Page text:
Overall, "Now" plays better than I thought it would, because it makes every effort to address the problems of a House/Cuddy relationship. Cramming all of these discussions into a single day gets a little strained at times, but it's refreshing to see them actually addressed. The episode picks up right after the end of "Help Me," with Cuddy first bathing House's shoulder wound, then kissing the scar tissue on this leg; it's melodramatic as hell, but both Laurie and Edelstein give it their best, and it mostly works. (The constant violin music doesn't help.) Plus, the opening scene hits a balance between the two characters that's going to be crucial for their interactions to be at all tolerable—maybe Cuddy's a little too maternal, maybe not, but Laurie's barely concealed awe at her presence is perfect. We've seen that awe in him before. For all his misanthropy and cynicism, there's something tremendously vulnerable at the character's core, and Laurie has always done a great job of letting that vulnerability peek out at the right moments. To see it here gives us the stakes—however implausible this relationship seems to an outsider, for him, it's completely and utterly serious, and that makes it easier for us to care.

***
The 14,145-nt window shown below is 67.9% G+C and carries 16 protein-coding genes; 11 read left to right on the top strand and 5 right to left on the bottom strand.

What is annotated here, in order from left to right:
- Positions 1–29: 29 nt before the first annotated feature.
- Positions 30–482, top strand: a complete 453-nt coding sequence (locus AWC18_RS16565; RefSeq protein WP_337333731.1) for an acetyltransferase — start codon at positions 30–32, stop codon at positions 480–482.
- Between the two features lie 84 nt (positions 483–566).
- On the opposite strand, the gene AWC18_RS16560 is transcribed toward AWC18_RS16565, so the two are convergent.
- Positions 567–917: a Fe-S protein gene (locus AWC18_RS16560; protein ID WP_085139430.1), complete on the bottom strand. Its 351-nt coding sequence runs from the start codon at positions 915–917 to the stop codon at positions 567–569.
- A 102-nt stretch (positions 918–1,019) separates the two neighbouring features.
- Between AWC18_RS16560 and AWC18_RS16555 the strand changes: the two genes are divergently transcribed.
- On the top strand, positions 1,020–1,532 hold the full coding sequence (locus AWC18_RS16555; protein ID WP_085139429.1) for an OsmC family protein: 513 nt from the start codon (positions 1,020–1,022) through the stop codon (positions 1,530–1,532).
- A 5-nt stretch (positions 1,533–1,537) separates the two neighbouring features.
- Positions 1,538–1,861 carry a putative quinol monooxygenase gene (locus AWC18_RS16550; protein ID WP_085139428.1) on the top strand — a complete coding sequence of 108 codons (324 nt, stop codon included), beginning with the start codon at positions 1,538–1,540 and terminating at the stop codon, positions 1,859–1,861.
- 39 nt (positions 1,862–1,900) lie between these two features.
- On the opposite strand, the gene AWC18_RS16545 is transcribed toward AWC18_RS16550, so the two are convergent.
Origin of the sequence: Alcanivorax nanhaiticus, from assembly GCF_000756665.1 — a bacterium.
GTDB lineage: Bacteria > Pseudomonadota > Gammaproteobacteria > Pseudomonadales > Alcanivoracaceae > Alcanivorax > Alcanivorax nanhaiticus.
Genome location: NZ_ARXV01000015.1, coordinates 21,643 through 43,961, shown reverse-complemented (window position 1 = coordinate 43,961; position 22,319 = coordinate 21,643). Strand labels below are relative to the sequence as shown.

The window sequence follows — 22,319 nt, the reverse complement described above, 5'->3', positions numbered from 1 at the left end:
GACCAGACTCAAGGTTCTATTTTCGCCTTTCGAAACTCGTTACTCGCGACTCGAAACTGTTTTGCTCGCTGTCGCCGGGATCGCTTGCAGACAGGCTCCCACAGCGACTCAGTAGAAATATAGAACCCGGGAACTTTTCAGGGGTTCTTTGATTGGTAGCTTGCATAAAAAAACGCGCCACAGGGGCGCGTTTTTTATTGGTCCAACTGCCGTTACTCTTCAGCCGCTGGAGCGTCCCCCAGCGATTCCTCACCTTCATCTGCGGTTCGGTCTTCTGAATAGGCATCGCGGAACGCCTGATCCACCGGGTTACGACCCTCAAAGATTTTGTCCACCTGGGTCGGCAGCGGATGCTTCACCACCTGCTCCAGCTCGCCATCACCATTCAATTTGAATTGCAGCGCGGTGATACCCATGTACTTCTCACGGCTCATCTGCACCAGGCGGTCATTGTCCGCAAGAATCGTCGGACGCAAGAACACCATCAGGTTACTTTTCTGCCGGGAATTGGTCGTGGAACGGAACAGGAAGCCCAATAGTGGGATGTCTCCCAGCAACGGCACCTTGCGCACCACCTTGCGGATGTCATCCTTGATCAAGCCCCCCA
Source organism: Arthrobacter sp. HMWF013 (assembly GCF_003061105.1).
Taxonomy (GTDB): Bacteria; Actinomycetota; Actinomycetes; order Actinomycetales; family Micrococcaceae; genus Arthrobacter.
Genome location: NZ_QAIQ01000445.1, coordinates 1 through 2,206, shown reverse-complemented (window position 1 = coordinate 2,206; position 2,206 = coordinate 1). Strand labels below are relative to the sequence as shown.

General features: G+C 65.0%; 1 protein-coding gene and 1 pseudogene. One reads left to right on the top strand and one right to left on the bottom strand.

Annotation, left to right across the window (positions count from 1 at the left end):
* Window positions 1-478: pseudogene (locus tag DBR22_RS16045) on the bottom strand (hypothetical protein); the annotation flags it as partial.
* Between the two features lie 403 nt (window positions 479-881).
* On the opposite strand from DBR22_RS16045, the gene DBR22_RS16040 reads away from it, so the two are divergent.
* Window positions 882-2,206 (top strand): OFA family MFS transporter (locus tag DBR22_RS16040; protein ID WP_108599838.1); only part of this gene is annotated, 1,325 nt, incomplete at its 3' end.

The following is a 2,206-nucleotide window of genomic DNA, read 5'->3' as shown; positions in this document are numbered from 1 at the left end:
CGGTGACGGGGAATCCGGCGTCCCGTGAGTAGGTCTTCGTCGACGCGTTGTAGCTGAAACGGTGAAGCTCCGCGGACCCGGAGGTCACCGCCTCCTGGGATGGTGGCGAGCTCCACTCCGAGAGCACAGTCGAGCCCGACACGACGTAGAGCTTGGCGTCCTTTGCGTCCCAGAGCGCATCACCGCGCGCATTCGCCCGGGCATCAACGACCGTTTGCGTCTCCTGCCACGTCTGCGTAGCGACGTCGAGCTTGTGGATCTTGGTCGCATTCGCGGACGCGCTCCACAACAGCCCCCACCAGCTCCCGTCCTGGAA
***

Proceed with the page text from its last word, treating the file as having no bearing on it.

So we get that flush of infatuation, we get the awkward mixing of job responsibilities and romance, we get House over-thinking everything (although it's nice that Cuddy isn't exactly a slouch in the over-thinking department herself), and we also get a silly scene where Cuddy hides from Wilson because she's afraid she's pushing House too hard to go "public." The timing on some of this doesn't work. We're seeing a week's worth of neuroses crammed into an eight hour period, and while I can buy a certain heightened intensity given the circumstances, the cramming lacks finesse. Plus, it's some kind of law that in these situations where one character has to say "I love you," and the other one has to hold back, and that's terribly cliched and silly. But I did like House's final, desperate attempt to protect himself, when he points out he's done horrible things to Cuddy, and that sooner or later she's going to realize he's a horrible person to have around while trying to raise a kid. This acknowledgement is a sort of compromise for the show, because at this point, we can't go back in time and make it look like Cuddy really does have a legitimate reason for loving House (I'm not saying that no one could love him; I'm saying that, from what we've seen of both characters, there's nothing there to make her sudden revelation the kind of cathartic confession it should've been). But we can, at least, admit that there's some things here that need to be worked on. Cuddy assures him she loves him for who he is (did anybody else cringe at "the most incredible man I have ever known" line?), but we still get a nice moment of uncertainty at the end.